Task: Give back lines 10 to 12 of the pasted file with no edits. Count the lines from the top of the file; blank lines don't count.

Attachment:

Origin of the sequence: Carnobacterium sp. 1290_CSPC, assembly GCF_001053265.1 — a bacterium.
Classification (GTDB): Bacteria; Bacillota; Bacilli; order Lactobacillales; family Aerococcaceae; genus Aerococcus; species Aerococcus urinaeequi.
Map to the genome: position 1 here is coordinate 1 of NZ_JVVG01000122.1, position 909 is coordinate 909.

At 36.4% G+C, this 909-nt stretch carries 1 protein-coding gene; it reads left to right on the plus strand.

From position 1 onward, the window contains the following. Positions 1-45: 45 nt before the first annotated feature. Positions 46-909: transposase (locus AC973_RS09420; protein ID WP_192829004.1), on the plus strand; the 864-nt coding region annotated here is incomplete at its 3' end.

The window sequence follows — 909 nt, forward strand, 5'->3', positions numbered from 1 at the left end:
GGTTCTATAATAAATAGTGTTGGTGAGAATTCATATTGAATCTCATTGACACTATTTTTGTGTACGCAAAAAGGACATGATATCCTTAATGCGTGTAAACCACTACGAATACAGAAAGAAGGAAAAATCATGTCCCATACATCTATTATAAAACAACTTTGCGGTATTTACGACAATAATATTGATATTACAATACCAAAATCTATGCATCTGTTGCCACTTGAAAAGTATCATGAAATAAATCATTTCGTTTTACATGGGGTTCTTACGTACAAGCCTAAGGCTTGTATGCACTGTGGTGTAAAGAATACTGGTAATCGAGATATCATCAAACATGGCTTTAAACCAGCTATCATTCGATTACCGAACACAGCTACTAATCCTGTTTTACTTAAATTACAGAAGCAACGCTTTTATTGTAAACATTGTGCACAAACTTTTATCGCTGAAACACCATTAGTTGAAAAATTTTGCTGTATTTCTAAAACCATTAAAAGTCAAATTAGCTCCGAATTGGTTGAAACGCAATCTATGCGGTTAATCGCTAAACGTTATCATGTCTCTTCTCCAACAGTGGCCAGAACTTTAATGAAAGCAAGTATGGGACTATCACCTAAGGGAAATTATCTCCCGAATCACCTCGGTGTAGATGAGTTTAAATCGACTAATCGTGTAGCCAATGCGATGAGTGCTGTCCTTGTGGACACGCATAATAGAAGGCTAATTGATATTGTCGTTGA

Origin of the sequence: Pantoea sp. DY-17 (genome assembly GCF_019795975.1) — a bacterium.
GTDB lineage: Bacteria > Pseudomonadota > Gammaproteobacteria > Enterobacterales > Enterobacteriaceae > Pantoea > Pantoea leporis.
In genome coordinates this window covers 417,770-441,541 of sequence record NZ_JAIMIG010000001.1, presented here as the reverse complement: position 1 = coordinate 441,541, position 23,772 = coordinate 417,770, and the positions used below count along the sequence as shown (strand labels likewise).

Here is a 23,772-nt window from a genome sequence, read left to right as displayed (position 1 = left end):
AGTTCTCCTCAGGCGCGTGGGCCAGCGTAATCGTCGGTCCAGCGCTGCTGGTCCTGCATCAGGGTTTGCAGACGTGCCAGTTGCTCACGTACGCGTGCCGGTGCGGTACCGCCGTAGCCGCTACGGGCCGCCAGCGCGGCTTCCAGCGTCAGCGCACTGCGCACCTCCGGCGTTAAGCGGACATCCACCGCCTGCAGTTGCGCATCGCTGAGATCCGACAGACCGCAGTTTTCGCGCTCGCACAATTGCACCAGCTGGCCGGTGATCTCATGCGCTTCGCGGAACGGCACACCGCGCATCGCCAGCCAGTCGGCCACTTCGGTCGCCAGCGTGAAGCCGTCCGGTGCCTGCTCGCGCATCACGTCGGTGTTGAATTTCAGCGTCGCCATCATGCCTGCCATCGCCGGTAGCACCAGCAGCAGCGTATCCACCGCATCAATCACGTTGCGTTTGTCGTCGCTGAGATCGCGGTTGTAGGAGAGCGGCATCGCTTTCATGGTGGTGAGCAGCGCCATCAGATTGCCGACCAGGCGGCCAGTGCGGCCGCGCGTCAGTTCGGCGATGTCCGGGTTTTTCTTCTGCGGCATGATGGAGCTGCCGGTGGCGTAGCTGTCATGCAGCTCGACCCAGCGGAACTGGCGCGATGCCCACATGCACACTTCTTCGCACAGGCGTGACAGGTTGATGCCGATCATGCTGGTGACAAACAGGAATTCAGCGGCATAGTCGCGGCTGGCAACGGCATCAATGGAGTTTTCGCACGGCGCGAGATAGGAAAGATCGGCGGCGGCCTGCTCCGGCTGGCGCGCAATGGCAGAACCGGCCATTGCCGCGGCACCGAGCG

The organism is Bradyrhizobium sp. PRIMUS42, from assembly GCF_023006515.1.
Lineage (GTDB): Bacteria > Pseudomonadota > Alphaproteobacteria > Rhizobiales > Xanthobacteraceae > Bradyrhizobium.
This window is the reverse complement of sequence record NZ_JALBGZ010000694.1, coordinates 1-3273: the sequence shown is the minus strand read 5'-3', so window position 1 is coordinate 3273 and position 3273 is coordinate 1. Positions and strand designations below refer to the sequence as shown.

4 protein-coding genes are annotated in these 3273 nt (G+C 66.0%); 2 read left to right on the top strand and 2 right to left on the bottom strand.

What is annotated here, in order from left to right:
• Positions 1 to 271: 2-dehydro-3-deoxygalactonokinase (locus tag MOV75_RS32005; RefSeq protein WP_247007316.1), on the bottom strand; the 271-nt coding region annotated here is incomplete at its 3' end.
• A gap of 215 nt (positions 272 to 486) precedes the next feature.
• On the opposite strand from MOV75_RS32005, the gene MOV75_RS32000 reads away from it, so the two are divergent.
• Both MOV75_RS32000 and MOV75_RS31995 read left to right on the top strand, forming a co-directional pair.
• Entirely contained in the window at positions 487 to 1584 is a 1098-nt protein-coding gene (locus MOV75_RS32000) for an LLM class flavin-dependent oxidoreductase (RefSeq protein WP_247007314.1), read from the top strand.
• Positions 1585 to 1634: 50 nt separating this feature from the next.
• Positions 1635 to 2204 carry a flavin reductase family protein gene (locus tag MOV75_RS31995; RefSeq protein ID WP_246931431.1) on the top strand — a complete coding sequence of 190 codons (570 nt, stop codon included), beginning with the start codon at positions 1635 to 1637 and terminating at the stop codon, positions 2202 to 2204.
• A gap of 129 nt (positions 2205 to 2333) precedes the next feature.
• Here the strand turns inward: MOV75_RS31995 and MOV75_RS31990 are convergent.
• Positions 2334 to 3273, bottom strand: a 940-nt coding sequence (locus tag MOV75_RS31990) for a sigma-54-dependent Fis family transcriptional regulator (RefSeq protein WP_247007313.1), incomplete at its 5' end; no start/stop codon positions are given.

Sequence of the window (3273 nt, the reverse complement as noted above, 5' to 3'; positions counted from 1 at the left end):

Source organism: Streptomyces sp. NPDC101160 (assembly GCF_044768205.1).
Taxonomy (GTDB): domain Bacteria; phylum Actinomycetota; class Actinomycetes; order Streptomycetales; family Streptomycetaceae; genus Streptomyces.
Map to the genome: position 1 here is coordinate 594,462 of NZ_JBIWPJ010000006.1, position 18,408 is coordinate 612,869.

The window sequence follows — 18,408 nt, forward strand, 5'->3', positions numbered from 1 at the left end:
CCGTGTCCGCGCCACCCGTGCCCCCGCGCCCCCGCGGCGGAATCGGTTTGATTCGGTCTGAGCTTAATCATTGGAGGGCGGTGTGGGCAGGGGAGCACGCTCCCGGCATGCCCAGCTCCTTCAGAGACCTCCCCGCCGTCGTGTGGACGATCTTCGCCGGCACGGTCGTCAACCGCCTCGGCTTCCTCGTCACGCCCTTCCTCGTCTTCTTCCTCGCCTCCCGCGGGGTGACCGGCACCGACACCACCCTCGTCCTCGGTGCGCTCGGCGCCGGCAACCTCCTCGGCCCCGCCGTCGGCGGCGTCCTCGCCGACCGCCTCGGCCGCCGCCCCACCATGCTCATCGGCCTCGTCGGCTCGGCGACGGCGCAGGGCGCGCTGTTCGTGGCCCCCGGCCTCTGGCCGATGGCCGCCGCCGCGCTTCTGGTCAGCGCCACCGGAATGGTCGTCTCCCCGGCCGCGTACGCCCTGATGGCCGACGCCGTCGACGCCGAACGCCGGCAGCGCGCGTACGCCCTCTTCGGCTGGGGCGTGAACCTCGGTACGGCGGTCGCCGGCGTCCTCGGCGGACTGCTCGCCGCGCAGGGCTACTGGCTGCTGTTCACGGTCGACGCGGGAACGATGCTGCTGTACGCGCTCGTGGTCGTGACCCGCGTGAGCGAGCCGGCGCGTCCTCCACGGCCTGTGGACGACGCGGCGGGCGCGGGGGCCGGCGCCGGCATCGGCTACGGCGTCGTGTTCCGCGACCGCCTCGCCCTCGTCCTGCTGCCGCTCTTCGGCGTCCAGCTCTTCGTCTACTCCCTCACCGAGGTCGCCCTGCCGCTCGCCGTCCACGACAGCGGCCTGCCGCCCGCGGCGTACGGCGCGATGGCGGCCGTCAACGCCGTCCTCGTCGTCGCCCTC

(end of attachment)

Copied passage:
In genome coordinates this window covers 417,770-441,541 of sequence record NZ_JAIMIG010000001.1, presented here as the reverse complement: position 1 = coordinate 441,541, position 23,772 = coordinate 417,770, and the positions used below count along the sequence as shown (strand labels likewise).

Here is a 23,772-nt window from a genome sequence, read left to right as displayed (position 1 = left end):
AGTTCTCCTCAGGCGCGTGGGCCAGCGTAATCGTCGGTCCAGCGCTGCTGGTCCTGCATCAGGGTTTGCAGACGTGCCAGTTGCTCACGTACGCGTGCCGGTGCGGTACCGCCGTAGCCGCTACGGGCCGCCAGCGCGGCTTCCAGCGTCAGCGCACTGCGCACCTCCGGCGTTAAGCGGACATCCACCGCCTGCAGTTGCGCATCGCTGAGATCCGACAGACCGCAGTTTTCGCGCTCGCACAATTGCACCAGCTGGCCGGTGATCTCATGCGCTTCGCGGAACGGCACACCGCGCATCGCCAGCCAGTCGGCCACTTCGGTCGCCAGCGTGAAGCCGTCCGGTGCCTGCTCGCGCATCACGTCGGTGTTGAATTTCAGCGTCGCCATCATGCCTGCCATCGCCGGTAGCACCAGCAGCAGCGTATCCACCGCATCAATCACGTTGCGTTTGTCGTCGCTGAGATCGCGGTTGTAGGAGAGCGGCATCGCTTTCATGGTGGTGAGCAGCGCCATCAGATTGCCGACCAGGCGGCCAGTGCGGCCGCGCGTCAGTTCGGCGATGTCCGGGTTTTTCTTCTGCGGCATGATGGAGCTGCCGGTGGCGTAGCTGTCATGCAGCTCGACCCAGCGGAACTGGCGCGATGCCCACATGCACACTTCTTCGCACAGGCGTGACAGGTTGATGCCGATCATGCTGGTGACAAACAGGAATTCAGCGGCATAGTCGCGGCTGGCAACGGCATCAATGGAGTTTTCGCACGGCGCGAGATAGGAAAGATCGGCGGCGGCCTGCTCCGGCTGGCGCGCAATGGCAGAACCGGCCATTGCCGCGGCACCGAGCG